Read our Gears of War review.
Grand Theft Auto V
Rockstar’s Grand Theft Auto V is still going strong today, selling millions of copies every few months, and it’s even set for release on PS5 and Xbox Series X|S in 2022. The game’s journey actually began back in 2013, when it was released on Xbox 360. A stunning display of creative and technical achievement, GTA V is remembered by many as one of the great games of all time–and certainly one of the most commercially successful, too. In addition to the wonderful open-world campaign, GTA V has remained relevant thanks to Grand Theft Auto Online, the massive multiplayer playground that is essentially its own game at this point.
Read our Grand Theft Auto V review.
Another one of the great games of 2007, Bungie’s Halo 3 is revered for its multiplayer mode that many still see as the high watermark for the series. The single-player campaign was also one of the best in franchise history. It told a gripping story of Master Chief, Cortana, and The Arbiter fighting Covenant through the galaxy. The game also introduced the map- and mode-making toolset, Forge, which would go on to be a defining feature of the series. It would be among the final Halo games developed by Bungie before it exited the series and Microsoft’s 343 Industries took control. Today, the best way to play Halo 3 is by grabbing the Master Chief Collection, which is also included with Xbox Game Pass. If you’re curious where Halo 3 lands on our overall list, check out our Halo mainline series ranking.
Read our Halo 3 review.
Left 4 Dead
2008’s zombie shooter Left 4 Dead not only had great box art (who could forget those four fingers?) but it was an excellent multiplayer shooter that reenergized the gaming landscape’s obsession with zombie games. The four-player co-op shooter takes place after a zombie outbreak and your job is to take them out with your squad mates in a variety of settings. The game had more than just mindless zombie hordes to overcome; it also featured numerous different zombie types, including the horrifying Witch and the hulking Boomer.
Who could forget Limbo? 2010’s puzzle-platformer from developer Playdead was striking and haunting, with simple-enough controls for anyone to pick up. The tone of Limbo is eerie, and the fact that the small child you control can, and often does, die in horrible ways in this black-and-white side-scrolling game is something few who played the game will ever forget. The game’s ending led to many different interpretations of what actually happened and what it all means, and that mystery is part of what made the game so memorable. Limbo is playable on Xbox One and Series X and is included as part of Game Pass.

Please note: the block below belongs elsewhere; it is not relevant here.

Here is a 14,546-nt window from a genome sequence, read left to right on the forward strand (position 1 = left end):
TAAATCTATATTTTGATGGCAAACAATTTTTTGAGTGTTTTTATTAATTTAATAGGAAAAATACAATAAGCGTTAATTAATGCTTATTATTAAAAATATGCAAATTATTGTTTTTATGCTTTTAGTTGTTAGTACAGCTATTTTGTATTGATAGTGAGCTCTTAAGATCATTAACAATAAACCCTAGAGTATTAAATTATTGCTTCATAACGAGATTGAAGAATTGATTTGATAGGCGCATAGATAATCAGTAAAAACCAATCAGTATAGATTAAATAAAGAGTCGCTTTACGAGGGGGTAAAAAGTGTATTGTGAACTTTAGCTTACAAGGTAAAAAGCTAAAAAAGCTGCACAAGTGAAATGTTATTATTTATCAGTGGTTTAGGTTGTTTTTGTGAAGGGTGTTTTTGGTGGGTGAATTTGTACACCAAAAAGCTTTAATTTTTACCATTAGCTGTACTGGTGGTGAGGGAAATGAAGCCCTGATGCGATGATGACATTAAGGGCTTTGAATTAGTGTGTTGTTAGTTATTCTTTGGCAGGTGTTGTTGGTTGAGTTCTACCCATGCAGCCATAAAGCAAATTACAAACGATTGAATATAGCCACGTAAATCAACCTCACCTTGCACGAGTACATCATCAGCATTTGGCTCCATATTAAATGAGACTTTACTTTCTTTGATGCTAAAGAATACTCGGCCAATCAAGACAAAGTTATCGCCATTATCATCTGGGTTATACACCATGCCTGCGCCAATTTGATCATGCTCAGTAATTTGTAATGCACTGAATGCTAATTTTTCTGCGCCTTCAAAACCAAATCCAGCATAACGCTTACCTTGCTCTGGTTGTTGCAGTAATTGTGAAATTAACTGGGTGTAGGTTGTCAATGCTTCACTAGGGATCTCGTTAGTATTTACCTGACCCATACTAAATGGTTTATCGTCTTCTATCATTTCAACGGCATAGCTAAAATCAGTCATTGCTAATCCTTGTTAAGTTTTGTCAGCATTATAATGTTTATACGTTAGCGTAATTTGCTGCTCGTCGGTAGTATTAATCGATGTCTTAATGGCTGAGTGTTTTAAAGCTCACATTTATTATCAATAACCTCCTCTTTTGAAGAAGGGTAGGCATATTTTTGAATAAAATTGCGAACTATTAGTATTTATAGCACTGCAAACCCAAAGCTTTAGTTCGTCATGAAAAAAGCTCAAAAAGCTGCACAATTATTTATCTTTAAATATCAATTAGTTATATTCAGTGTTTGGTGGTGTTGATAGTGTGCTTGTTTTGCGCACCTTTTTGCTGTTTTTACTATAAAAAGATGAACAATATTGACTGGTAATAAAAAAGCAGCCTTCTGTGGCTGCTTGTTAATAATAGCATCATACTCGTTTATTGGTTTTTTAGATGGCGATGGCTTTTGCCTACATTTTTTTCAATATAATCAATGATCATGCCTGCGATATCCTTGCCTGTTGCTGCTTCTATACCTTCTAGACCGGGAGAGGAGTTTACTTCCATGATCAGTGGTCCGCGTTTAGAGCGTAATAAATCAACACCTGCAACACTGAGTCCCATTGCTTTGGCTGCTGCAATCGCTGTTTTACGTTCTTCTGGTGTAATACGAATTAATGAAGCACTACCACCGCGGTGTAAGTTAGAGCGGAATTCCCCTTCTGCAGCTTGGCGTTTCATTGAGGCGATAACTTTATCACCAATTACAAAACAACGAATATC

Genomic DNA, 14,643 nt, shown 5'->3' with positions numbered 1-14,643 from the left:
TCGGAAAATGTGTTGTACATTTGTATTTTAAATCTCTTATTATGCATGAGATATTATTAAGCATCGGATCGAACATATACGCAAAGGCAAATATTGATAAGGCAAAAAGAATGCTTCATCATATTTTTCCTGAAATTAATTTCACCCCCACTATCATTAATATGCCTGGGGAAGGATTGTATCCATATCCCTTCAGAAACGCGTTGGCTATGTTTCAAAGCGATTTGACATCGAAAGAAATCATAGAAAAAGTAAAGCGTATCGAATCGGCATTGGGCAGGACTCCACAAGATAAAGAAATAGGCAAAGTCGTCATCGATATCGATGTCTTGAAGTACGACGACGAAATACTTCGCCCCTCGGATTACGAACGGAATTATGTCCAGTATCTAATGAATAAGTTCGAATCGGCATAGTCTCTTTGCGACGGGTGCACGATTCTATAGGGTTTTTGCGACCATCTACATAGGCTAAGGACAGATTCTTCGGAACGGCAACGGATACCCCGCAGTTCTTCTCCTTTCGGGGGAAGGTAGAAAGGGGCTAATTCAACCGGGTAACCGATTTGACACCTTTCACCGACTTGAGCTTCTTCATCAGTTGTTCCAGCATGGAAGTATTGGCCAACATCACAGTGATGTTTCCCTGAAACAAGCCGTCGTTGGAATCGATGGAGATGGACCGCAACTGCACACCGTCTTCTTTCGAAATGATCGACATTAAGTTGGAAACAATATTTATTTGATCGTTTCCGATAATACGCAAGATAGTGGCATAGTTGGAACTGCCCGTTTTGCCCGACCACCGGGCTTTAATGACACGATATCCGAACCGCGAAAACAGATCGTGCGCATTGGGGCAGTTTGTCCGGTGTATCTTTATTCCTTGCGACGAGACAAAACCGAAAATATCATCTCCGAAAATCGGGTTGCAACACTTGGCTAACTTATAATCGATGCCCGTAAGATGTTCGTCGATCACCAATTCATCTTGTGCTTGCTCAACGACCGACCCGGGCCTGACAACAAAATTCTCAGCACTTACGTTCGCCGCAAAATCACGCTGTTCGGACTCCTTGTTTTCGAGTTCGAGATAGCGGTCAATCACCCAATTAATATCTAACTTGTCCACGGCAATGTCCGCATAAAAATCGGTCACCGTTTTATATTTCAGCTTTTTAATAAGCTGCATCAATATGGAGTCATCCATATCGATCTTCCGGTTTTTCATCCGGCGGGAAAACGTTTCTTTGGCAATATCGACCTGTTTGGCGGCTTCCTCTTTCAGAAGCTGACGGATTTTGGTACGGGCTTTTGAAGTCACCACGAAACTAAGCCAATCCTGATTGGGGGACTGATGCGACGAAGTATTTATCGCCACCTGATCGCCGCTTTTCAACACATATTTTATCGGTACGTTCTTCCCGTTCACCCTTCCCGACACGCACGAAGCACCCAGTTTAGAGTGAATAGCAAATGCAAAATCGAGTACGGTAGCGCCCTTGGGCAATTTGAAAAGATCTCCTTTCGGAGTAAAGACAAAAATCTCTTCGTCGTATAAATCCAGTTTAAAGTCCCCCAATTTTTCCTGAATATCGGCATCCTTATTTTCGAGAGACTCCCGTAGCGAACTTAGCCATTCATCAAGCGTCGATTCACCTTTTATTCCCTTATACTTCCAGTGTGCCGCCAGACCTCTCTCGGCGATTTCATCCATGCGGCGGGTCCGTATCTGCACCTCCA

Read our Limbo review.
Yet another of the standout releases of 2007 was BioWare’s original Mass Effect. After years of developing fantasy games, BioWare took its talents to space and into the realm of sci-fi with an engrossing and rewarding role-playing game that spawned a franchise. It also introduced the world to Commander Shepard, who is now one of gaming’s most recognizable characters. Mass Effect was praised for its powerful storyline, its many and varied characters and choice-based dialogue, and its setting. Lesser-loved elements like vehicle navigation and combat would be improved upon in subsequent installments, as well as the retooled trilogy released in 2021.
Read our Mass Effect review.
2011’s Portal 2 took what made the original Portal great and dialed it up in a satisfying way. Valve’s puzzle game sees players controlling Chell in the halls of Aperture Science as she uses her portal gun to solve puzzles and figure out what was going on. The sequel not only added new equipment, but also a bigger celebrity cast, with J.K. Simmons and Stephen Merchant voicing characters. The sequel also had a co-op mode for solving puzzles with friends and featured music by The National. Portal 2 still stands tall as one of the best modern puzzle games.
Read our Portal 2 review.
Also released in 2007 during what was obviously an incredible year for games, Rock Band was Harmonix’s successor to Guitar Hero and it turned things up to 11. Not only could you play guitar with a plastic peripheral, but you and friends could get together and live out the fantasy of being a rock band from the comfort of your living room. The game had a drum kit and microphone as well as a bass guitar mode to complete transition from solo act to full-on band. It was so much fun, and many have great memories of jamming out with friends late into the night.
Read our Rock Band review.
Super Meat Boy
Super Meat Boy is one of the Xbox’s most memorable games. Released in 2010 on Xbox Live Arcade (when that was a thing!), Super Meat Boy is an ultra-challenging platformer where you play as a bag of meat trying to rescue your girlfriend, Bandage Girl, from the evil Dr. Fetus. Developed by just two people, Edmund McMillen and Tommy Refenes, the game was also featured prominently in the documentary Indie Game: The Movie, which chronicled the game’s development and offered many fascinating insights in the process. Super Meat Boy is one of the games that helped garner widespread interest to smaller indie games. It feels just as good to play today as it did over a decade ago.
Read our Super Meat Boy review.